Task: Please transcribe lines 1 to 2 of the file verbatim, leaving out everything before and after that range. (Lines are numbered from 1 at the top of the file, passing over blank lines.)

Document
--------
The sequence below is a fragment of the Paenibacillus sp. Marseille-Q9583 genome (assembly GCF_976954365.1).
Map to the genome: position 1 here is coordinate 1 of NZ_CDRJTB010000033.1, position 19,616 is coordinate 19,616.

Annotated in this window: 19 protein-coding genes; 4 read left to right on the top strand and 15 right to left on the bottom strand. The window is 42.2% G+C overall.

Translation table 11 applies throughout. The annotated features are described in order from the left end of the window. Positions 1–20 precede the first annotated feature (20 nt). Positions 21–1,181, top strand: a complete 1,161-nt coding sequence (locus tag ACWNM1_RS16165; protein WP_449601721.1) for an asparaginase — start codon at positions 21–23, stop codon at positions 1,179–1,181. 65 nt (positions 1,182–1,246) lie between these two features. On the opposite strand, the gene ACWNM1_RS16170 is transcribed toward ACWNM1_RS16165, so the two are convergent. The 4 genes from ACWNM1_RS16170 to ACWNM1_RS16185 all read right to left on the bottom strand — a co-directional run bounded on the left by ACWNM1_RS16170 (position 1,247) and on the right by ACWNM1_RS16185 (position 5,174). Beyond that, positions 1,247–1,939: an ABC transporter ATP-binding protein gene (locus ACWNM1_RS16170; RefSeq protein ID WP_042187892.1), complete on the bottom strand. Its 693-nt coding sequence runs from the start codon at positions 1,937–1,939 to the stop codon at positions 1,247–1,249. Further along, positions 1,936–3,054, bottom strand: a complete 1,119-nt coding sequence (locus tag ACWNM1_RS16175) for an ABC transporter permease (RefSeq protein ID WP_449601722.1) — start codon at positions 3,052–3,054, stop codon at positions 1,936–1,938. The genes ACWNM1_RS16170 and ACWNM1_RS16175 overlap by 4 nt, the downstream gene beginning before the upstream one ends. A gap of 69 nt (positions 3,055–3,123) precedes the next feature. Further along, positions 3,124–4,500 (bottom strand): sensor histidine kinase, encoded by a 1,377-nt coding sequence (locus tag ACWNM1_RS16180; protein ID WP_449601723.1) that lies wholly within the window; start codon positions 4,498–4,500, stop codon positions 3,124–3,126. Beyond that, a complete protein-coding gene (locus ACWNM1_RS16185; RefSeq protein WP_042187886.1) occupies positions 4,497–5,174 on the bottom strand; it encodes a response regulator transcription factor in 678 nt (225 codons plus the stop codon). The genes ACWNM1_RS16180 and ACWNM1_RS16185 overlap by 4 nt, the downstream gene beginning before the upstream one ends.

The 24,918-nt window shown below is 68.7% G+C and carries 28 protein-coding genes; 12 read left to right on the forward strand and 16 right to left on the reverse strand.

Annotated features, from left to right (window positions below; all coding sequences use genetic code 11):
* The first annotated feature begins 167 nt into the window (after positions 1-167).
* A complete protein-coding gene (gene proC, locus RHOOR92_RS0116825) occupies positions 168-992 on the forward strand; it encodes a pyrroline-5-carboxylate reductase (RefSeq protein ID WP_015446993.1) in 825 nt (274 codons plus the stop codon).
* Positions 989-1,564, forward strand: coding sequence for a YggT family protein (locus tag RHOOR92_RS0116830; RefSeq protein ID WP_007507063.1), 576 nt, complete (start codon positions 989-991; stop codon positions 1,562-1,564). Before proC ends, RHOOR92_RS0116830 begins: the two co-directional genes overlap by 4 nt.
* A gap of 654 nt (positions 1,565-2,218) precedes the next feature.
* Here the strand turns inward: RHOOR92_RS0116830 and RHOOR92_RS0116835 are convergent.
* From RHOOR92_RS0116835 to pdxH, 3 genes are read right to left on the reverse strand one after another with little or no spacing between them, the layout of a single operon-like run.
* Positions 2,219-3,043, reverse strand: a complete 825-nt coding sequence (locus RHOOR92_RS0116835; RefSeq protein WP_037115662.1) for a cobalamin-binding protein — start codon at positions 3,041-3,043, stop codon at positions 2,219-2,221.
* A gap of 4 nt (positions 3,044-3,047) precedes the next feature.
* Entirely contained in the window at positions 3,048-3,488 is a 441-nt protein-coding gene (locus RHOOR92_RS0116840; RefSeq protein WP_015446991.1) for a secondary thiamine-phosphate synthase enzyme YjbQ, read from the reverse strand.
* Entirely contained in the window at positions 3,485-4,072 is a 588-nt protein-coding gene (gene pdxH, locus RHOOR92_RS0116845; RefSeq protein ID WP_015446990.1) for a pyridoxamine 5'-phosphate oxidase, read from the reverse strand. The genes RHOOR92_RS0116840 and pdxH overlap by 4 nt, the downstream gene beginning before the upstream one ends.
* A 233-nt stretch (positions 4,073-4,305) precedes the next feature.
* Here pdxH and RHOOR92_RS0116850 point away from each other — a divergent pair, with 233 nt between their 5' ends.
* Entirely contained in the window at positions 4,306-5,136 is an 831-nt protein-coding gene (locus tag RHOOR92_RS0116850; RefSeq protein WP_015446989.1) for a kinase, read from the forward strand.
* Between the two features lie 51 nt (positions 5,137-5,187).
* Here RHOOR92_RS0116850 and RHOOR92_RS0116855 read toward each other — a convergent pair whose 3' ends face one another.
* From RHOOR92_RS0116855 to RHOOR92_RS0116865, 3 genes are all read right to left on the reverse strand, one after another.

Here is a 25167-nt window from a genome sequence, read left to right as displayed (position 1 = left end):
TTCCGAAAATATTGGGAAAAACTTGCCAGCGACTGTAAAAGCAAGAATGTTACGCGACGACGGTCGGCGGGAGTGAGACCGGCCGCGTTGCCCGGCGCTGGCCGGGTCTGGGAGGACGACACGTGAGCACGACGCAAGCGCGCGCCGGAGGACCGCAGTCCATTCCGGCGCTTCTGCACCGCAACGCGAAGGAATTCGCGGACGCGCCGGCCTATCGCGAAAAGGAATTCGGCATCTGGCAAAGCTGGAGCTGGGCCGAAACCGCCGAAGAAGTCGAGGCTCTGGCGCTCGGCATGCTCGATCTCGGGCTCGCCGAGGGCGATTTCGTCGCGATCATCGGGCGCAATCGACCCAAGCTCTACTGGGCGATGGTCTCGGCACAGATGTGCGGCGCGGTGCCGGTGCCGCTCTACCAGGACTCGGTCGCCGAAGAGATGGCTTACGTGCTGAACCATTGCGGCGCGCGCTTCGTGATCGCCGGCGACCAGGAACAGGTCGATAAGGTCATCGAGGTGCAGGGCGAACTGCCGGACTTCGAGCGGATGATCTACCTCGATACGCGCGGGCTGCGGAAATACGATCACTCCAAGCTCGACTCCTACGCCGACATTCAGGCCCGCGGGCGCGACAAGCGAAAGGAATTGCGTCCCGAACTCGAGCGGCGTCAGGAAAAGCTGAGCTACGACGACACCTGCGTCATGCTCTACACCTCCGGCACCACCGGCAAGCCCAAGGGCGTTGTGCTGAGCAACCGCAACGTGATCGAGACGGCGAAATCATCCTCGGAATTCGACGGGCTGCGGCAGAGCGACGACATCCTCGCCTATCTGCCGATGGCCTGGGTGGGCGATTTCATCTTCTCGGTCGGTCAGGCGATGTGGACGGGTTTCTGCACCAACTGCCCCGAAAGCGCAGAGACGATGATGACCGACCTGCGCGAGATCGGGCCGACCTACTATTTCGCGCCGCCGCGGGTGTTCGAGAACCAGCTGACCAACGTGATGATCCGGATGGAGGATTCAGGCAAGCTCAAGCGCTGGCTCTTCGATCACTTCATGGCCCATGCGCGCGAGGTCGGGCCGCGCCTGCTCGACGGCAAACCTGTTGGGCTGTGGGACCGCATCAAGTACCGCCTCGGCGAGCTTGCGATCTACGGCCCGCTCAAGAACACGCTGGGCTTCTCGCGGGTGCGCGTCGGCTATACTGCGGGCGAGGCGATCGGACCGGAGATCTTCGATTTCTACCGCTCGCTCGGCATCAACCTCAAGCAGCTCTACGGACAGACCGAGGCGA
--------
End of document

The sequence below is a fragment of the Paenibacillus sp. Marseille-Q9583 genome (assembly GCF_976954365.1).
Map to the genome: position 1 here is coordinate 1 of NZ_CDRJTB010000033.1, position 19,616 is coordinate 19,616.